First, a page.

The Latest: UN leader encouraged by ceasefires amid virus
The Latest on the coronavirus pandemic, which has infected more than 460,000 people and killed over 20,000, according to Johns Hopkins University. The COVID-19 illness causes mild or moderate symptoms in most people, but severe symptoms are more likely in the elderly or those with existing health problems. More than 113,000 people have recovered so far, mostly in China.
TOP OF THE HOUR:
— UN chief encouraged by pause in hostilities to fight virus.
— Finland restricts travel to and from its capital city.
— WHO chief says Trump is “taking responsibility” for virus response.
UNITED NATIONS — U.N. Secretary-General Antonio Guterres is welcoming calls by some groups for an immediate ceasefire to tackle the coronavirus pandemic, and says he sees “a clear conscience emerging” that it’s time to concentrate on the war against COVID-19.
He pointed to communist guerrillas in the Philippines announcing a ceasefire from Thursday to April 15 in response to his appeal, and said he was encouraged to see a truce in Libya between the warring parties “holding with difficulties.”
U.N. spokesman Stephane Dujarric also noted the humanitarian truce called for by the Kurdish-led Syrian Democratic Forces in the country’s northeast to deal with the virus. The group was allied with the United States in the fight against Islamic State extremists.
Guterres said at a humanitarian briefing Wednesday that the Palestinian Authority and Israel have also been able to work together on COVID-19, “even if we know the extreme division that exists politically between the two.”
He said U.N. envoys around the world are talking to warring parties about ceasefires and he expressed hope that “it will be possible in Yemen and Syria to make serious progress” to end fighting and tackle the coronavirus.
HELSINKI — The Finnish government says it will block the movement of citizens into and out of a key southern region that includes the Nordic nation's capital, Helsinki, to prevent the spread of the new coronavirus to other areas.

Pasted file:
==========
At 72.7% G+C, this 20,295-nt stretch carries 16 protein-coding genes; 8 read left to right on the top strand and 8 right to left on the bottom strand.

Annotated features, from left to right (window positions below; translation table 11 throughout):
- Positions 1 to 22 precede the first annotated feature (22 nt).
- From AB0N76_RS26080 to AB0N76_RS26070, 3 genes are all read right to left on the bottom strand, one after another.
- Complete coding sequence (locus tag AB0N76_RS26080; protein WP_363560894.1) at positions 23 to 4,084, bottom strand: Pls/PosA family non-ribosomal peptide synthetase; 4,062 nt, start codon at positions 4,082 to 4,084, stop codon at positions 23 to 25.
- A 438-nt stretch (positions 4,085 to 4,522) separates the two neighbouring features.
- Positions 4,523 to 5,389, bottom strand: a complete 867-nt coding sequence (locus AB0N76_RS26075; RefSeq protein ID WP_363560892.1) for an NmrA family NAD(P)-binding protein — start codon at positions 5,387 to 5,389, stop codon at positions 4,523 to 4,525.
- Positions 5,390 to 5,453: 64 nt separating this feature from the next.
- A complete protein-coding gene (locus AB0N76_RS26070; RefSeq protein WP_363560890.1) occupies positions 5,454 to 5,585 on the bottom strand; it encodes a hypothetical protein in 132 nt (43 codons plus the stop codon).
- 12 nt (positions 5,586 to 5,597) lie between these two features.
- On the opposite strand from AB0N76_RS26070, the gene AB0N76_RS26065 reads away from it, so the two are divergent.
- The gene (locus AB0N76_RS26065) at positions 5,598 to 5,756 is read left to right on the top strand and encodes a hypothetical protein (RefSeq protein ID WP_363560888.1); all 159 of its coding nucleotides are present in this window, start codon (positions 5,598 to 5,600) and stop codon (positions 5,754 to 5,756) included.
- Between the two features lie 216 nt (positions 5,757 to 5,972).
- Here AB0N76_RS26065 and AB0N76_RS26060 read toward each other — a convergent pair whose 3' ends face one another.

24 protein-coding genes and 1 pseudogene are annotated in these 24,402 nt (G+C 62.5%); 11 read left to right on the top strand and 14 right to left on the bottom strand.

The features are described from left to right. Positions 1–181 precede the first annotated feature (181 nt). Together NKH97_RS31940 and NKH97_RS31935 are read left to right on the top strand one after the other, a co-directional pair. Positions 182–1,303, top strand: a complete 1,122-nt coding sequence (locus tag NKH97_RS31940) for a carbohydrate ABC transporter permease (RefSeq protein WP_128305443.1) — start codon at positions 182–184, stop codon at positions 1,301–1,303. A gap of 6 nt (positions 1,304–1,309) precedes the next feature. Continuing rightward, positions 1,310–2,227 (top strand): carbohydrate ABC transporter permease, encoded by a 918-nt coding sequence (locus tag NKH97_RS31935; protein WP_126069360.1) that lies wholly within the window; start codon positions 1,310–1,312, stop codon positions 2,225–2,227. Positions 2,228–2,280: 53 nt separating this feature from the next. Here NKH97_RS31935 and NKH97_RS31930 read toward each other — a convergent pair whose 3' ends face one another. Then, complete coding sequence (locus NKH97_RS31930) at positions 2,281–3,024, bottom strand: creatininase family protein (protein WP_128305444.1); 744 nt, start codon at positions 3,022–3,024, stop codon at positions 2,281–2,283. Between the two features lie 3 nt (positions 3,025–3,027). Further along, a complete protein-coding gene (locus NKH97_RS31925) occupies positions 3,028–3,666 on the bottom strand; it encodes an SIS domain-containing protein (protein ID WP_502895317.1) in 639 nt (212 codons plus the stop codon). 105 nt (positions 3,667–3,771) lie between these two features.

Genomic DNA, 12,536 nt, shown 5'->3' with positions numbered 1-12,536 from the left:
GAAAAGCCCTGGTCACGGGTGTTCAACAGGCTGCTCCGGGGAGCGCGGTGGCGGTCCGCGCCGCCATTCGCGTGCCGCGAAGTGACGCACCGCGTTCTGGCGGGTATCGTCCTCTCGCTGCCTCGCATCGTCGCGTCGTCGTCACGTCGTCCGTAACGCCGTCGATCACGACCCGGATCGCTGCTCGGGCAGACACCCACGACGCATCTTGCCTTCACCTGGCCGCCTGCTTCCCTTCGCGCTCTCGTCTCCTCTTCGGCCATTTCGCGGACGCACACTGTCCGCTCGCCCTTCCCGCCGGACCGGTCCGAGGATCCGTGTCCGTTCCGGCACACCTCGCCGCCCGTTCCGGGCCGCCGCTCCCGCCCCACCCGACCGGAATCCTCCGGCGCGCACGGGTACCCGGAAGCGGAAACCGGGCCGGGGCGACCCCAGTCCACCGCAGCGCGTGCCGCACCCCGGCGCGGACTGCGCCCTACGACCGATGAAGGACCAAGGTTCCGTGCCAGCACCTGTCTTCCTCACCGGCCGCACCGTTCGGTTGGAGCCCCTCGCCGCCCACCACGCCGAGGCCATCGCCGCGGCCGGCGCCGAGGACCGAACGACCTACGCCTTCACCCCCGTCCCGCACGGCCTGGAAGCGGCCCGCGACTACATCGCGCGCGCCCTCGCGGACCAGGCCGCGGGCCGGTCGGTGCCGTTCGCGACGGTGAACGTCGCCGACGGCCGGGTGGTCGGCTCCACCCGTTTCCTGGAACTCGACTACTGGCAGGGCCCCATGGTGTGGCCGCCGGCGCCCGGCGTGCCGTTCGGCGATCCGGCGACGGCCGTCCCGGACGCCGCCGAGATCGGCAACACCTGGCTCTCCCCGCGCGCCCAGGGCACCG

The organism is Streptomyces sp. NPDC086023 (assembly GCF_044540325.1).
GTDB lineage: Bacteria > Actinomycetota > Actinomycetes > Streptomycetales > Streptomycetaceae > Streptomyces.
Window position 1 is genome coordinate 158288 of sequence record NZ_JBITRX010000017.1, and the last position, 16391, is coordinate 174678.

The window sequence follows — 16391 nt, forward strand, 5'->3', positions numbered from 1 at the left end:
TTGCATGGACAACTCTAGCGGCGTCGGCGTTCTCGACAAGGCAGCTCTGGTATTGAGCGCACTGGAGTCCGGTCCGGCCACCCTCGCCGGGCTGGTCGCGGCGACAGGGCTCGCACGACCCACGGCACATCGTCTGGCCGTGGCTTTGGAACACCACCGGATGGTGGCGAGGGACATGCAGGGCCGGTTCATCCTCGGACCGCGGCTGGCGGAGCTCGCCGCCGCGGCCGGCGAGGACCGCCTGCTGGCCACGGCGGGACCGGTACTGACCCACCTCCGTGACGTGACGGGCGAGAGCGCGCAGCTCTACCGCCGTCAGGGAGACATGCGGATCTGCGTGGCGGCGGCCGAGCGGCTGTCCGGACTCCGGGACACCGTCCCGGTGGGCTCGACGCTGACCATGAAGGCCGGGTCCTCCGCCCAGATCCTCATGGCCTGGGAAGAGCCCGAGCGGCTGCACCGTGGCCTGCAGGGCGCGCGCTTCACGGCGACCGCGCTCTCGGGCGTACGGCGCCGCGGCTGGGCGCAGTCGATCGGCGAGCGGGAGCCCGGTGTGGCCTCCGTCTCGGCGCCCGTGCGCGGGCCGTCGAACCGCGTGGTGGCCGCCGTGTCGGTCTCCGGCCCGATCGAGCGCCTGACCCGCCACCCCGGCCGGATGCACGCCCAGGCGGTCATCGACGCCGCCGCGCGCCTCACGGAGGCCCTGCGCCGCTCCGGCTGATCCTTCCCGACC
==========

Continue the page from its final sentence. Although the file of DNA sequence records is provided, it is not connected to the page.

Prime Minister Sanna Marin said late Wednesday the measure concerns the Uusimaa region including Helsinki and affects the daily lives of some 1.7 million people, nearly a third of Finland's population.
The government made the decision as the "risk of substantial spreading of the infection from the Uusimaa region to rest of Finland is high" through non-necessary travelling, said Krista Kiuru, the social affairs minister.
Police are set to enforce the new regulation, which is set to begin March 27 and end April 19. It will cease all non-necessary human traffic to and from Uusimaa, the region that has been hit worst by the virus.
Nationwide, Finland has so far confirmed 880 cases of COVID-19 and three deaths.
GAZA CITY, Gaza Strip — The Palestinian Health Ministry says seven new coronavirus cases have been confirmed in the Gaza Strip, putting the total at nine.
The ministry said Wednesday that the seven cases were security workers who made contact with the first two people infected with the virus. Those two men had returned to the Palestinian enclave from Pakistan and tested positive last Thursday.
The ministry said the new patients have been in quarantine since the first cases were detected.
The Gaza Strip has been reeling under an Israeli-Egyptian blockade, raising concerns about the capabilities of its poor health system to handle an outbreak in the overcrowded territory.
About 1,500 Palestinians who returned to Gaza via Israel and Egypt have been placed in obligatory quarantine at hastily set-up facilities.
LOS ANGELES — Los Angeles County officials say they no longer are including a 17-year-old boy in the tally of coronavirus deaths until they do more to determine his precise cause of death.
The county’s public health director, Barbara Ferrer, said Wednesday that she’s asked the federal Centers for Disease Control and Prevention to investigate the death of the youth from the desert city of Lancaster.
She said that while the child did test positive for the coronavirus, there were “extenuating circumstances that pointed to an alternative diagnosis as well.”
The death is no longer being counted among LA County’s 13 total fatalities from the virus.
Gov. Gavin Newsom chided county officials, calling the backtrack a reminder that “in this moment it’s not just speed, it’s accuracy that must be front and center.”
A report last week by the CDC found no coronavirus deaths in the U.S. among people 19 and under.
ANKARA, Turkey — Turkey's health minister says 15 people have died from the new coronavirus in the past 24 hours, raising the total number of deaths to 59.
Fahrettin Koca tweeted Wednesday that 561 more people have tested positive for COVID-19, bringing the number of infections in the country to at least 2,433.